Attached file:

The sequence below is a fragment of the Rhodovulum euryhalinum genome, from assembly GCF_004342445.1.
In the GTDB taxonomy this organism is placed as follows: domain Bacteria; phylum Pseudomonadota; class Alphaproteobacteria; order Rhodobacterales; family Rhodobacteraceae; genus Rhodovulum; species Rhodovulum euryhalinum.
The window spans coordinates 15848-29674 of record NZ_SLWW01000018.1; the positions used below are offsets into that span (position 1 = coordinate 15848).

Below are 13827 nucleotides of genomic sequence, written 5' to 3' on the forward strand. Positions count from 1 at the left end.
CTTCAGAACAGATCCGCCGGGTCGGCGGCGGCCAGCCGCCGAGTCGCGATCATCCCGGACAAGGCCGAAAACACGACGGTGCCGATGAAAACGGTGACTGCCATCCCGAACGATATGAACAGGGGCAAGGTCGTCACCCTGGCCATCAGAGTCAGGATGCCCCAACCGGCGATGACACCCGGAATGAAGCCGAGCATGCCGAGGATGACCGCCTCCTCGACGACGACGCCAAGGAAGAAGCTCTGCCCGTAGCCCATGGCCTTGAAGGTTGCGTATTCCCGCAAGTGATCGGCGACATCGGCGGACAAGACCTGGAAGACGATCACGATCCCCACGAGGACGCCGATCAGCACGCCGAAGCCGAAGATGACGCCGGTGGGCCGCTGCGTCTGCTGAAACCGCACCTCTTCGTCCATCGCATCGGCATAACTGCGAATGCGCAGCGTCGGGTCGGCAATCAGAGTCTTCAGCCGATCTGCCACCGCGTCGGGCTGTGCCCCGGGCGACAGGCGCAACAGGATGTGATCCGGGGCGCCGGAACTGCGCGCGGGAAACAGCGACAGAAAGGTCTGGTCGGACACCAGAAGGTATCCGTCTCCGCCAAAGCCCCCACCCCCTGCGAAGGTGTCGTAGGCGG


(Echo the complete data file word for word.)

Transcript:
The sequence below is a fragment of the Rhodovulum euryhalinum genome, from assembly GCF_004342445.1.
In the GTDB taxonomy this organism is placed as follows: domain Bacteria; phylum Pseudomonadota; class Alphaproteobacteria; order Rhodobacterales; family Rhodobacteraceae; genus Rhodovulum; species Rhodovulum euryhalinum.
The window spans coordinates 15848-29674 of record NZ_SLWW01000018.1; the positions used below are offsets into that span (position 1 = coordinate 15848).

Below are 13827 nucleotides of genomic sequence, written 5' to 3' on the forward strand. Positions count from 1 at the left end.
CTTCAGAACAGATCCGCCGGGTCGGCGGCGGCCAGCCGCCGAGTCGCGATCATCCCGGACAAGGCCGAAAACACGACGGTGCCGATGAAAACGGTGACTGCCATCCCGAACGATATGAACAGGGGCAAGGTCGTCACCCTGGCCATCAGAGTCAGGATGCCCCAACCGGCGATGACACCCGGAATGAAGCCGAGCATGCCGAGGATGACCGCCTCCTCGACGACGACGCCAAGGAAGAAGCTCTGCCCGTAGCCCATGGCCTTGAAGGTTGCGTATTCCCGCAAGTGATCGGCGACATCGGCGGACAAGACCTGGAAGACGATCACGATCCCCACGAGGACGCCGATCAGCACGCCGAAGCCGAAGATGACGCCGGTGGGCCGCTGCGTCTGCTGAAACCGCACCTCTTCGTCCATCGCATCGGCATAACTGCGAATGCGCAGCGTCGGGTCGGCAATCAGAGTCTTCAGCCGATCTGCCACCGCGTCGGGCTGTGCCCCGGGCGACAGGCGCAACAGGATGTGATCCGGGGCGCCGGAACTGCGCGCGGGAAACAGCGACAGAAAGGTCTGGTCGGACACCAGAAGGTATCCGTCTCCGCCAAAGCCCCCACCCCCTGCGAAGGTGTCGTAGGCGG